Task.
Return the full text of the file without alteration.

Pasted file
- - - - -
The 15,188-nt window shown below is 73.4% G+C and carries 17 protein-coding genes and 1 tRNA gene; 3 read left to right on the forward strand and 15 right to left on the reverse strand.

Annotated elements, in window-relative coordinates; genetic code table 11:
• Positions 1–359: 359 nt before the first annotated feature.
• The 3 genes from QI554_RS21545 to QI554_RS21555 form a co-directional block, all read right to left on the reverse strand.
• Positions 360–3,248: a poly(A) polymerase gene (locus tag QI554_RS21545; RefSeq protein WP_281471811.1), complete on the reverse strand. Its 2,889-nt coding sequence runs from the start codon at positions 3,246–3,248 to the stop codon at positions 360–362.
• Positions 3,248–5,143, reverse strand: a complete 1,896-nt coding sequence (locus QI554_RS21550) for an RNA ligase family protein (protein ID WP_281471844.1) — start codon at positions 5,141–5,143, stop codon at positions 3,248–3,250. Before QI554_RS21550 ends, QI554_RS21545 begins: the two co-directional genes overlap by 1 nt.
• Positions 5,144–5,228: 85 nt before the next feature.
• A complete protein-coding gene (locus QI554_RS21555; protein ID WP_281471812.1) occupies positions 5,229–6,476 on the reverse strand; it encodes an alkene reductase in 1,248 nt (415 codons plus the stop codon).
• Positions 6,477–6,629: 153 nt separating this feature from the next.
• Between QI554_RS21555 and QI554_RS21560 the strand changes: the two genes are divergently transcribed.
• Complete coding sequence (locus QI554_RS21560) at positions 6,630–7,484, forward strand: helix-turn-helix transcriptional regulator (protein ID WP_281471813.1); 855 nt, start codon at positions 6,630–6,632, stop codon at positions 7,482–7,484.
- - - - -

The 15,188-nt window shown below is 73.4% G+C and carries 17 protein-coding genes and 1 tRNA gene; 3 read left to right on the forward strand and 15 right to left on the reverse strand.

Annotated elements, in window-relative coordinates; genetic code table 11:
• Positions 1–359: 359 nt before the first annotated feature.
• The 3 genes from QI554_RS21545 to QI554_RS21555 form a co-directional block, all read right to left on the reverse strand.
• Positions 360–3,248: a poly(A) polymerase gene (locus tag QI554_RS21545; RefSeq protein WP_281471811.1), complete on the reverse strand. Its 2,889-nt coding sequence runs from the start codon at positions 3,246–3,248 to the stop codon at positions 360–362.
• Positions 3,248–5,143, reverse strand: a complete 1,896-nt coding sequence (locus QI554_RS21550) for an RNA ligase family protein (protein ID WP_281471844.1) — start codon at positions 5,141–5,143, stop codon at positions 3,248–3,250. Before QI554_RS21550 ends, QI554_RS21545 begins: the two co-directional genes overlap by 1 nt.
• Positions 5,144–5,228: 85 nt before the next feature.
• A complete protein-coding gene (locus QI554_RS21555; protein ID WP_281471812.1) occupies positions 5,229–6,476 on the reverse strand; it encodes an alkene reductase in 1,248 nt (415 codons plus the stop codon).
• Positions 6,477–6,629: 153 nt separating this feature from the next.
• Between QI554_RS21555 and QI554_RS21560 the strand changes: the two genes are divergently transcribed.
• Complete coding sequence (locus QI554_RS21560) at positions 6,630–7,484, forward strand: helix-turn-helix transcriptional regulator (protein ID WP_281471813.1); 855 nt, start codon at positions 6,630–6,632, stop codon at positions 7,482–7,484.